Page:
She added the commission was trying to determine, “Who is really in charge? What are the roles and responsibilities and do those roles and responsibilities have the appropriate authority and budget authority?”

A long-term commission

The commission was established as part of President Barack Obama’s Cybersecurity National Action Plan, or CNAP, in February. With 12 members, the commission is headed by a chairman, former national security adviser Tom Donilon, and a deputy, former IBM CEO Sam Palmisano. It has six full-time staffers and a budget of $5.5 million.

Its remit is to make “detailed recommendations on actions that can be taken over the next decade to enhance cybersecurity awareness and protections throughout the private sector and at all levels of government, to protect privacy, to ensure public safety and economic and national security, and to empower Americans to take better control of their digital security,” according to a White House fact sheet.


It’s scheduled to make recommendations on Dec. 1, early enough that its proposals can form part of the transition planning for the incoming administration.

Timing and transition

Todt says the timing is crucial. Government veterans understand how quickly a new administration can lose momentum on key issues or be blown off course altogether by unexpected events.

“We have an opportunity because of this transition, to really raise the visibility, make this a priority for the new president,” she said, adding that “the current president would certainly say it is a priority [for him] and it absolutely is.”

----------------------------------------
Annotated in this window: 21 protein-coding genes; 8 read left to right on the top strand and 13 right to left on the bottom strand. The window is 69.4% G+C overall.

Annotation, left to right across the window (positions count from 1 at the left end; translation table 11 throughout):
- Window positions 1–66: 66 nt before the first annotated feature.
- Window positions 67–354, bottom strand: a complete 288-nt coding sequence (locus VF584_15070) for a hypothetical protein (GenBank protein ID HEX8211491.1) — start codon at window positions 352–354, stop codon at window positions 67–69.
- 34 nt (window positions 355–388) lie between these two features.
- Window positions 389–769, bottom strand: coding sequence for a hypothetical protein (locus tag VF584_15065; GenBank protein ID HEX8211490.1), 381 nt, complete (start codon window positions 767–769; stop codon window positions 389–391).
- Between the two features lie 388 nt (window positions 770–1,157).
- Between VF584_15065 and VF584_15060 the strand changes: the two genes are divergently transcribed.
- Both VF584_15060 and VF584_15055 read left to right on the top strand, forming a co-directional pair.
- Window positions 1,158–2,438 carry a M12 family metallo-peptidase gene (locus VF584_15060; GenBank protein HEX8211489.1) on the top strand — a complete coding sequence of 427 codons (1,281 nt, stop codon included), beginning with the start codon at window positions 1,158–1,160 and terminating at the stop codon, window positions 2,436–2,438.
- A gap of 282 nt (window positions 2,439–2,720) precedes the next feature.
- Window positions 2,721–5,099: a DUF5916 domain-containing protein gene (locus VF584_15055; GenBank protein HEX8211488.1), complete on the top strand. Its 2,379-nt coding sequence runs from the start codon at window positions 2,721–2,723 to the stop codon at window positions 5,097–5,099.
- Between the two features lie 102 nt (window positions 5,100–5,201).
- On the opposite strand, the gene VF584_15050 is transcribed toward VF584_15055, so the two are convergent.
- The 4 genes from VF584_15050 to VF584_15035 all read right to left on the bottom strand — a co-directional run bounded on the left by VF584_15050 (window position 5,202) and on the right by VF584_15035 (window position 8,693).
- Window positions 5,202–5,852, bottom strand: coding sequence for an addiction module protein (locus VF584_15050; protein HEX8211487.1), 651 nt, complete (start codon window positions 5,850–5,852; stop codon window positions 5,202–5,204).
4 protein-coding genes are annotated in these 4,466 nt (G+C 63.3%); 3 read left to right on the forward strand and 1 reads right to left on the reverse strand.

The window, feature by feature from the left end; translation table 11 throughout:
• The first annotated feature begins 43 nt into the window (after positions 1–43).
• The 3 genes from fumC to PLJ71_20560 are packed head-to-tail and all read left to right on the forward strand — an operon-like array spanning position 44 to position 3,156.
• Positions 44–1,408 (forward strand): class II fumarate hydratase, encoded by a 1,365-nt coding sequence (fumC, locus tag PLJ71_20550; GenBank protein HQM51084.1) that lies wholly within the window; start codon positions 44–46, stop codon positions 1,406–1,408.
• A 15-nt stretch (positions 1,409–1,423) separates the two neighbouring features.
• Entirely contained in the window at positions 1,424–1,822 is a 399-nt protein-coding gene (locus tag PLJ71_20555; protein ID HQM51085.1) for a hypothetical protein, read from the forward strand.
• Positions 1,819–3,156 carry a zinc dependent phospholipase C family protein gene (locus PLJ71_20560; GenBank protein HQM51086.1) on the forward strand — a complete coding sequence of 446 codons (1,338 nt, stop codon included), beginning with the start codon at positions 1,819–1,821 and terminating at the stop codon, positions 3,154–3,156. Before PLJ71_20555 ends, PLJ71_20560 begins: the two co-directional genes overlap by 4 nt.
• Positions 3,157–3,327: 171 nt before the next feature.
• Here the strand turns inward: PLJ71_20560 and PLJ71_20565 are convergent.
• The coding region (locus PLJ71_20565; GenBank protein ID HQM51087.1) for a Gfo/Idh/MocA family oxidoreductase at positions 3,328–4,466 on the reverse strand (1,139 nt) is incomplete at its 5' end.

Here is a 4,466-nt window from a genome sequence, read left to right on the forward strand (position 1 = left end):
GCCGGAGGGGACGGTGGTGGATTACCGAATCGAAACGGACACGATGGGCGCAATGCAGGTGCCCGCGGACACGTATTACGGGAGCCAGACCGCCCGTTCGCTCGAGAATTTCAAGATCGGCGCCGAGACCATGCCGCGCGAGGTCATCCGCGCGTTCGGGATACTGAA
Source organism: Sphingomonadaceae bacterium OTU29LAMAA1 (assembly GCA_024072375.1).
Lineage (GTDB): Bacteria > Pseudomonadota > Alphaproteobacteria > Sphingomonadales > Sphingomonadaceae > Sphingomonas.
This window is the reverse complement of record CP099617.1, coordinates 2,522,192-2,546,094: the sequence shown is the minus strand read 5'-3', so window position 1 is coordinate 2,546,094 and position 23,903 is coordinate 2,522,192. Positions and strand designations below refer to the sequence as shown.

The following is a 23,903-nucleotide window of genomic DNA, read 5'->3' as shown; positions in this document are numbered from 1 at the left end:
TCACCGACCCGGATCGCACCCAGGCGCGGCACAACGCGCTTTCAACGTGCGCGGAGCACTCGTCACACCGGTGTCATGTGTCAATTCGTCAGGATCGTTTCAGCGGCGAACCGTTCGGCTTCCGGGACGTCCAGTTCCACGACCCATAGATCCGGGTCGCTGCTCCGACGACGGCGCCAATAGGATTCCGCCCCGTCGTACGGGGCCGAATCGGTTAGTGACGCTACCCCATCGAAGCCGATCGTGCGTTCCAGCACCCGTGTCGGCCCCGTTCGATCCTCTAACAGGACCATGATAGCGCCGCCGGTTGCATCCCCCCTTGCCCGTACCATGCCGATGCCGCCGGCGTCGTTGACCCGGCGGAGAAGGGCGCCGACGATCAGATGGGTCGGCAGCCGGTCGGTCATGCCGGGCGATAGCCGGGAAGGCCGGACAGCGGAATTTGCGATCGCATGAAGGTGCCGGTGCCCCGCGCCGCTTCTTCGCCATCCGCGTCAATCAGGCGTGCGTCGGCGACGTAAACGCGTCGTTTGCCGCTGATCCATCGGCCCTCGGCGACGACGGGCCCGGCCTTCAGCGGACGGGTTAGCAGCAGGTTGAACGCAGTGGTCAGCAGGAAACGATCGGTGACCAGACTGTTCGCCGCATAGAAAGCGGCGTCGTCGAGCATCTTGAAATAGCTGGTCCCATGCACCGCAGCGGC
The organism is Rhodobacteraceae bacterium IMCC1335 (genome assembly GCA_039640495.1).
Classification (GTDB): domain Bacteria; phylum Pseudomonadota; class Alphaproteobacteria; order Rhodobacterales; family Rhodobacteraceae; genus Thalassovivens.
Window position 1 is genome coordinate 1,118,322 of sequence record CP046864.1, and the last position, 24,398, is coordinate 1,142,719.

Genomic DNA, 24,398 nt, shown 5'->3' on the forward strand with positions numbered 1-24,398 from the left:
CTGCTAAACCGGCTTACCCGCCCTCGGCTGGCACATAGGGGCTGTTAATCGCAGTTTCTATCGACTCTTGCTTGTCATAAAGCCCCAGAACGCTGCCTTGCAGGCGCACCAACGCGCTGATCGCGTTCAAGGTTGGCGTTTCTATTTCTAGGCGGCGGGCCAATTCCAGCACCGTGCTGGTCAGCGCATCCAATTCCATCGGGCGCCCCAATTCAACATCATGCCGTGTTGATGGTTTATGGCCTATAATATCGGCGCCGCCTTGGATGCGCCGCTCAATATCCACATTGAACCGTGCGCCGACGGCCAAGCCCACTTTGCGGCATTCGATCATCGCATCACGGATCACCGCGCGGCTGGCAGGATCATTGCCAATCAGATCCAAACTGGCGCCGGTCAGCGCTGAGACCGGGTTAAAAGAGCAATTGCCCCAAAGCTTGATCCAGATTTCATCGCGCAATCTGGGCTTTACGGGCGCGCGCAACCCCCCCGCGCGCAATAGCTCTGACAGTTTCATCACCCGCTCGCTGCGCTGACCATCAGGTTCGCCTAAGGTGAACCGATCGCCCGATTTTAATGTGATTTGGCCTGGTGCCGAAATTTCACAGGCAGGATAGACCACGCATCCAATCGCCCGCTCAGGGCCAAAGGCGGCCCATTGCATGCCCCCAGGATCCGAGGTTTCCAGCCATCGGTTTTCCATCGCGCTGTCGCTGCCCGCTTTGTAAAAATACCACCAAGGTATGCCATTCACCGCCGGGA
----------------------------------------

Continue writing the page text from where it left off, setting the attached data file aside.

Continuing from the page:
“But,” she continued, “coming in with a new president and a clean slate, you have the opportunity to say, cybersecurity is a priority from day one and these are the activities and expectations I have of you as a cabinet secretary, as a government leader.”


She said the appointment of new cabinet secretaries and agency heads will give the incoming administration the chance to impose on them “a very specific set of requirements … to be very clear and transparent about what is expected. To say, ‘we expect you to have these elements in place for your infrastructure we’re looking for this type of reporting and accountability.'”

“I think this is one of the things the commission is looking at,” she said of that new level of specificity.

The ghosts of czars present and past

Reflecting on her experience working for the very first ONDCP, Todt said McCaffrey was “for that position, unique in how successful he was.”

Part of the reason, she explained, was a unique set of powers.


“One of the key elements that he brought [to the post was] he had budget authority over certain parts of the Department of Defense budget. So he could actually pull budget from them on certain issues, and that made his voice, while not a big agency, pretty strong at some critical points.”

Like the cybersecurity issue, drug policy was one where a wide variety of stakeholders were coming at the process with very different equities, and very different strategic approaches, she said.

“Drug policy cut across lot of different agencies … cybersecurity is a part of every agency and so looking at the leadership is needed so that agencies truly feel accountable for their cybersecurity.”

Asked directly if more power should be given to the cyber czar to further centralize the cybersecurity policy making process, Todt replied, “That’s what we’re trying to figure out right now.”